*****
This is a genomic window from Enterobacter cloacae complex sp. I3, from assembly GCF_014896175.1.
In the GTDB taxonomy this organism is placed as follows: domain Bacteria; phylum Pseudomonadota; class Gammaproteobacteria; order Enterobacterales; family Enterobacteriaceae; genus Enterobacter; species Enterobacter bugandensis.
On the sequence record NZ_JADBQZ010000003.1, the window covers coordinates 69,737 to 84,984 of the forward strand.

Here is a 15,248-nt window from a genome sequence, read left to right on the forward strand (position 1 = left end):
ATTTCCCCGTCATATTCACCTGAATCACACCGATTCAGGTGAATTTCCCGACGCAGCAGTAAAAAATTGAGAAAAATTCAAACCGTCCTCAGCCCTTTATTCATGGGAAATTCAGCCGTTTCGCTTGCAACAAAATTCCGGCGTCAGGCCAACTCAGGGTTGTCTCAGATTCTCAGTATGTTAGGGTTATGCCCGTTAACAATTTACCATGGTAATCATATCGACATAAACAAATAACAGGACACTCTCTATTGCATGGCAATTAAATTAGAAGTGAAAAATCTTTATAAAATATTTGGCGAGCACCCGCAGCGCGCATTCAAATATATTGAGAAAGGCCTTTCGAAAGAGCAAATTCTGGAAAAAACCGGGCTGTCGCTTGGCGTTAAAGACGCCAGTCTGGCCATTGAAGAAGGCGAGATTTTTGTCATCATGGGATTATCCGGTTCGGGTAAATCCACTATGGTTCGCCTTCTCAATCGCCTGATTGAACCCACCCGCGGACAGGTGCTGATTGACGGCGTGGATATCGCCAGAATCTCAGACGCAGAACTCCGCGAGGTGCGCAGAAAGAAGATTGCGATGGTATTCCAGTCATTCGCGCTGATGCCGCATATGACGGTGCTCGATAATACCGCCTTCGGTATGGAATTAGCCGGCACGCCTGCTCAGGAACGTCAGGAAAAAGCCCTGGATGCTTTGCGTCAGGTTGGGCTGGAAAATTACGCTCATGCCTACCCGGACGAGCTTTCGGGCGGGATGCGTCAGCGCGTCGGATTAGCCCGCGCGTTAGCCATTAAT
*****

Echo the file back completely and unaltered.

This is a genomic window from Enterobacter cloacae complex sp. I3, from assembly GCF_014896175.1.
In the GTDB taxonomy this organism is placed as follows: domain Bacteria; phylum Pseudomonadota; class Gammaproteobacteria; order Enterobacterales; family Enterobacteriaceae; genus Enterobacter; species Enterobacter bugandensis.
On the sequence record NZ_JADBQZ010000003.1, the window covers coordinates 69,737 to 84,984 of the forward strand.

Here is a 15,248-nt window from a genome sequence, read left to right on the forward strand (position 1 = left end):
ATTTCCCCGTCATATTCACCTGAATCACACCGATTCAGGTGAATTTCCCGACGCAGCAGTAAAAAATTGAGAAAAATTCAAACCGTCCTCAGCCCTTTATTCATGGGAAATTCAGCCGTTTCGCTTGCAACAAAATTCCGGCGTCAGGCCAACTCAGGGTTGTCTCAGATTCTCAGTATGTTAGGGTTATGCCCGTTAACAATTTACCATGGTAATCATATCGACATAAACAAATAACAGGACACTCTCTATTGCATGGCAATTAAATTAGAAGTGAAAAATCTTTATAAAATATTTGGCGAGCACCCGCAGCGCGCATTCAAATATATTGAGAAAGGCCTTTCGAAAGAGCAAATTCTGGAAAAAACCGGGCTGTCGCTTGGCGTTAAAGACGCCAGTCTGGCCATTGAAGAAGGCGAGATTTTTGTCATCATGGGATTATCCGGTTCGGGTAAATCCACTATGGTTCGCCTTCTCAATCGCCTGATTGAACCCACCCGCGGACAGGTGCTGATTGACGGCGTGGATATCGCCAGAATCTCAGACGCAGAACTCCGCGAGGTGCGCAGAAAGAAGATTGCGATGGTATTCCAGTCATTCGCGCTGATGCCGCATATGACGGTGCTCGATAATACCGCCTTCGGTATGGAATTAGCCGGCACGCCTGCTCAGGAACGTCAGGAAAAAGCCCTGGATGCTTTGCGTCAGGTTGGGCTGGAAAATTACGCTCATGCCTACCCGGACGAGCTTTCGGGCGGGATGCGTCAGCGCGTCGGATTAGCCCGCGCGTTAGCCATTAAT